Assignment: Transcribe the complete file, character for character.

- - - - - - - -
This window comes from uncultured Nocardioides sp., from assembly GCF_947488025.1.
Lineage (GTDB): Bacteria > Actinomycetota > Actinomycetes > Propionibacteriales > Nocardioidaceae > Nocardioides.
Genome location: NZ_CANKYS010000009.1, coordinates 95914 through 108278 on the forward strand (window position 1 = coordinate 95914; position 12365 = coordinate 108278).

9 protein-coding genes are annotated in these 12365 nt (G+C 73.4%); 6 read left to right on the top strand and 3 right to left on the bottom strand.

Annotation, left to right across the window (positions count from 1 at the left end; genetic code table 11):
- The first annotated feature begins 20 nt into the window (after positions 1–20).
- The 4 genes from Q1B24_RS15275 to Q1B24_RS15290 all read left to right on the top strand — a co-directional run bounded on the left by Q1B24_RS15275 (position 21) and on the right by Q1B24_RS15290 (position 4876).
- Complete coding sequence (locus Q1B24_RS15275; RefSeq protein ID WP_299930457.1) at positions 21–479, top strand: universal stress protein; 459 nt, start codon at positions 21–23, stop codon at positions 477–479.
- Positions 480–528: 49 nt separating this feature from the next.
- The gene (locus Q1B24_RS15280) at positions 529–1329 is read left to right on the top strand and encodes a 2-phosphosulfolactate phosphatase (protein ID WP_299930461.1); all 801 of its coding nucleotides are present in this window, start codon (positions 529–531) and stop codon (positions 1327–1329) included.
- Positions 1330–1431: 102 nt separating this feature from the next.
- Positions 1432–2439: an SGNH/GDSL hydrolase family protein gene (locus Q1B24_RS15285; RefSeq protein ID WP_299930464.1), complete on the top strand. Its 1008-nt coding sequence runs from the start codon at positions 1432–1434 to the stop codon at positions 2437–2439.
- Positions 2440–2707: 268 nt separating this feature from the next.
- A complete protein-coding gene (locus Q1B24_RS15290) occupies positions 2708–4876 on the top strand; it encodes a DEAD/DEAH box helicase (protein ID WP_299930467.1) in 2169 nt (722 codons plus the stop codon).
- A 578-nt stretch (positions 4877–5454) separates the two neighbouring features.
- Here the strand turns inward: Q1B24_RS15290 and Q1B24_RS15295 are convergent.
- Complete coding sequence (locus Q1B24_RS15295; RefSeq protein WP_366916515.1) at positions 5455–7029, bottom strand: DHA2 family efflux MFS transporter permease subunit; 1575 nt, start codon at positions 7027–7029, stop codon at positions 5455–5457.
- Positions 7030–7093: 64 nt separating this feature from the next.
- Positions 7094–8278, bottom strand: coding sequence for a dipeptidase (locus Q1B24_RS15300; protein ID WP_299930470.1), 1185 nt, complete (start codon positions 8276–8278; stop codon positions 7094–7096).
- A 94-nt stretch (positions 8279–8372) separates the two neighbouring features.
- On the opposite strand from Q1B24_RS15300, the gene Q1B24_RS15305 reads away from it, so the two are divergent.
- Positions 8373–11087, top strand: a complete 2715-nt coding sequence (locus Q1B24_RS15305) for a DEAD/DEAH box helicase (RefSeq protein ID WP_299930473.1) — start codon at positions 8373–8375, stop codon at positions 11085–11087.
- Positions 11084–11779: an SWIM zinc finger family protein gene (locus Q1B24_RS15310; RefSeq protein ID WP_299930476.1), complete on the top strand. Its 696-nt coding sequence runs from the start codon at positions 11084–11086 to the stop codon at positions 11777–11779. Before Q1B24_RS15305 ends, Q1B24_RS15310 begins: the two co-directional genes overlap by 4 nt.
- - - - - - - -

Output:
This window comes from uncultured Nocardioides sp., from assembly GCF_947488025.1.
Lineage (GTDB): Bacteria > Actinomycetota > Actinomycetes > Propionibacteriales > Nocardioidaceae > Nocardioides.
Genome location: NZ_CANKYS010000009.1, coordinates 95914 through 108278 on the forward strand (window position 1 = coordinate 95914; position 12365 = coordinate 108278).

9 protein-coding genes are annotated in these 12365 nt (G+C 73.4%); 6 read left to right on the top strand and 3 right to left on the bottom strand.

Annotation, left to right across the window (positions count from 1 at the left end; genetic code table 11):
- The first annotated feature begins 20 nt into the window (after positions 1–20).
- The 4 genes from Q1B24_RS15275 to Q1B24_RS15290 all read left to right on the top strand — a co-directional run bounded on the left by Q1B24_RS15275 (position 21) and on the right by Q1B24_RS15290 (position 4876).
- Complete coding sequence (locus Q1B24_RS15275; RefSeq protein ID WP_299930457.1) at positions 21–479, top strand: universal stress protein; 459 nt, start codon at positions 21–23, stop codon at positions 477–479.
- Positions 480–528: 49 nt separating this feature from the next.
- The gene (locus Q1B24_RS15280) at positions 529–1329 is read left to right on the top strand and encodes a 2-phosphosulfolactate phosphatase (protein ID WP_299930461.1); all 801 of its coding nucleotides are present in this window, start codon (positions 529–531) and stop codon (positions 1327–1329) included.
- Positions 1330–1431: 102 nt separating this feature from the next.
- Positions 1432–2439: an SGNH/GDSL hydrolase family protein gene (locus Q1B24_RS15285; RefSeq protein ID WP_299930464.1), complete on the top strand. Its 1008-nt coding sequence runs from the start codon at positions 1432–1434 to the stop codon at positions 2437–2439.
- Positions 2440–2707: 268 nt separating this feature from the next.
- A complete protein-coding gene (locus Q1B24_RS15290) occupies positions 2708–4876 on the top strand; it encodes a DEAD/DEAH box helicase (protein ID WP_299930467.1) in 2169 nt (722 codons plus the stop codon).
- A 578-nt stretch (positions 4877–5454) separates the two neighbouring features.
- Here the strand turns inward: Q1B24_RS15290 and Q1B24_RS15295 are convergent.
- Complete coding sequence (locus Q1B24_RS15295; RefSeq protein WP_366916515.1) at positions 5455–7029, bottom strand: DHA2 family efflux MFS transporter permease subunit; 1575 nt, start codon at positions 7027–7029, stop codon at positions 5455–5457.
- Positions 7030–7093: 64 nt separating this feature from the next.
- Positions 7094–8278, bottom strand: coding sequence for a dipeptidase (locus Q1B24_RS15300; protein ID WP_299930470.1), 1185 nt, complete (start codon positions 8276–8278; stop codon positions 7094–7096).
- A 94-nt stretch (positions 8279–8372) separates the two neighbouring features.
- On the opposite strand from Q1B24_RS15300, the gene Q1B24_RS15305 reads away from it, so the two are divergent.
- Positions 8373–11087, top strand: a complete 2715-nt coding sequence (locus Q1B24_RS15305) for a DEAD/DEAH box helicase (RefSeq protein ID WP_299930473.1) — start codon at positions 8373–8375, stop codon at positions 11085–11087.
- Positions 11084–11779: an SWIM zinc finger family protein gene (locus Q1B24_RS15310; RefSeq protein ID WP_299930476.1), complete on the top strand. Its 696-nt coding sequence runs from the start codon at positions 11084–11086 to the stop codon at positions 11777–11779. Before Q1B24_RS15305 ends, Q1B24_RS15310 begins: the two co-directional genes overlap by 4 nt.